> is being made we go filtering out gestures that are no longer possible and
> filtering in the other possibilities.

I really liked this "Ubiquity like" behavior imagined by Aza, so I tried to create some animated mockup to help me visualise how it could look like.
Here is the intermediate prototype that I built before thinking about the usability: http://www.lrbabe.com/sdoms/gestures/index.html

It turns out that it doesn't make much sense to show the most used actions or to show a list of "potential gestures" by anticipation, for at least two reasons:
- Let's say a user slides his finger to the left, we could then present him four "action icons" corresponding to four gestures starting by "sliding to the left". Is there a way at this point, if the user removes his finger from the screen, to figure out whether he finished a gesture (he wanted to go back) or he wants to choose a gesture from the list ?
- Thanks to the ability of the gesture engine to recognise not only the traditionals URDL but also circle, arc, diagonal... most of the gestures will be simple and executed quickly. We can't ask the user to remember a lot of different gestures with complex sequences, he isn't gonna use more than five or six probably. So by the time the gesture will be finished, the scoring algorithm will just be starting to try to make up is mind.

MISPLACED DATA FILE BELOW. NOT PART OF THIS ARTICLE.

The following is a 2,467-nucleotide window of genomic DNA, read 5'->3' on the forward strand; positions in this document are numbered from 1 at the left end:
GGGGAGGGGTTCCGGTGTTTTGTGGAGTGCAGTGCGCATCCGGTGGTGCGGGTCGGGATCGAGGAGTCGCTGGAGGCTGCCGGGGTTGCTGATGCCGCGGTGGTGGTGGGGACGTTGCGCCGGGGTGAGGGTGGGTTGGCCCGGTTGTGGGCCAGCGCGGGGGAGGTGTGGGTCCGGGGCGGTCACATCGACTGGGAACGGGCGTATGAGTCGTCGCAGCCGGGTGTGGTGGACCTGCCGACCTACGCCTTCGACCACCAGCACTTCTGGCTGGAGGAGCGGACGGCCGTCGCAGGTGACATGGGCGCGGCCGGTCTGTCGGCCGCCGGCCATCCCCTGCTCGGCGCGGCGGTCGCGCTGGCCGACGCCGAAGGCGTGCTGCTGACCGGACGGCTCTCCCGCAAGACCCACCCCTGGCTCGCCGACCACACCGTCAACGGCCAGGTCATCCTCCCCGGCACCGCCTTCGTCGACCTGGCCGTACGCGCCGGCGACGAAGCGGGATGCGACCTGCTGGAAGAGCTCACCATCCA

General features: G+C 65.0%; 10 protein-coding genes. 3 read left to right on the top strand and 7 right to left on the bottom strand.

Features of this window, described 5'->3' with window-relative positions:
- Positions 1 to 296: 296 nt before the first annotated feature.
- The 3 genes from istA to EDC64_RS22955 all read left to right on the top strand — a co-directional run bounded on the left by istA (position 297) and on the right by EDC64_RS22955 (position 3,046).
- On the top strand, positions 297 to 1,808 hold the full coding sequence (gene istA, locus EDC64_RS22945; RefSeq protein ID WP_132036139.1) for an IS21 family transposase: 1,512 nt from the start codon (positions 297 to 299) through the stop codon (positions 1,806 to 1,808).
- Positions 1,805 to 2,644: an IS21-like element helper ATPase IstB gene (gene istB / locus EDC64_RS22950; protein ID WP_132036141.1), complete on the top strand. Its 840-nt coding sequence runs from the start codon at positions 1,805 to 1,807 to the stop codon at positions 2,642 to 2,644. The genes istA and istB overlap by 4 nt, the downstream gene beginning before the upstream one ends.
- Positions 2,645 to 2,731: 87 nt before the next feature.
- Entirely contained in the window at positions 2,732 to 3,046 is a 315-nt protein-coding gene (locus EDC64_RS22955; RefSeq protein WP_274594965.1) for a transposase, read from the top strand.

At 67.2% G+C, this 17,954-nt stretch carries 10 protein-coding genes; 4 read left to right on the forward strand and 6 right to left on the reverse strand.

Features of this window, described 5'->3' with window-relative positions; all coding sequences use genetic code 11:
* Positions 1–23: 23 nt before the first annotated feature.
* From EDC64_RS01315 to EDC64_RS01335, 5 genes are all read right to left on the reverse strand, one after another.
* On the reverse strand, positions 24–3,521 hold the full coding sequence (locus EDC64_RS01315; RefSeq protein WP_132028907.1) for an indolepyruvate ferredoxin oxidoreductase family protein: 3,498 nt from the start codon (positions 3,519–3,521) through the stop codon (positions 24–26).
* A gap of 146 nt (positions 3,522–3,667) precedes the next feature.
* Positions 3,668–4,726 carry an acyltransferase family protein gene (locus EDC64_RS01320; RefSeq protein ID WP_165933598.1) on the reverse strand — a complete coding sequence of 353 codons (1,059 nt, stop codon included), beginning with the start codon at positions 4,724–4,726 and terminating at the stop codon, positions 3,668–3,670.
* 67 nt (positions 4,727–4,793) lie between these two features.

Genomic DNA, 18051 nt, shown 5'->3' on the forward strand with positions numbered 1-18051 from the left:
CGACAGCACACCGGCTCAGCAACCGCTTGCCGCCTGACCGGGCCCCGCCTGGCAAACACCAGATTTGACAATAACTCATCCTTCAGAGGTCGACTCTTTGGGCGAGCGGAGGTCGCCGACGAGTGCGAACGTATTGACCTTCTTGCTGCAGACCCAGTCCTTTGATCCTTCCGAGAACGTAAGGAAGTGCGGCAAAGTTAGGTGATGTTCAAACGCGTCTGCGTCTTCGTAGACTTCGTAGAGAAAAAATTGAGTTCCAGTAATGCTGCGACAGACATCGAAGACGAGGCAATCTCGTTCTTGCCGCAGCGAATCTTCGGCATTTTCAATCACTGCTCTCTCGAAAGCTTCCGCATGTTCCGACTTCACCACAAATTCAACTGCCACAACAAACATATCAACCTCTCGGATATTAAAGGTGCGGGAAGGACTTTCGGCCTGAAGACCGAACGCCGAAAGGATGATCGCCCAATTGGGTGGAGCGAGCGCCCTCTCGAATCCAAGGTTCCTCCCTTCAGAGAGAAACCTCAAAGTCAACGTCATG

That's why after all the efforts and time spent building those animated mock-ups, I would go back to my initial and simple idea: just offer a choice to the user when the gesture is ambiguous ( http://lh6.ggpht.com/_XFvXQXHErpk/SZQq6VwYX3I/AAAAAAAAALQ/VOoFV8E31a0/Fennec-gesture%20disambiguation.png
 )

Comments on that are more than welcome : )
Comment 23 Mark Finkle (:mfinkle) (use needinfo?) 2009-02-14 06:02:46 PST
*** Bug 477302 has been marked as a duplicate of this bug. ***
Comment 24 :Felipe Gomes (needinfo me!) 2009-02-15 17:40:58 PST
[This comment is just brainstorm documenting, no real need to someone answer it]

I'm already working on a new patch with many improvements which addresses most of what have been discussed so far. I wanted it to be working by now, but I got a little stuck in making the grab behavior to play nice with the other InputHandlers.
I'm trying to clearly define the behavior of double-tap-n-hold-or-move, but it's not so easy (even from the usability view) to decide when it should be
A. two single clicks (+ panning);
B. one double click (+ panning);
C. Gesture.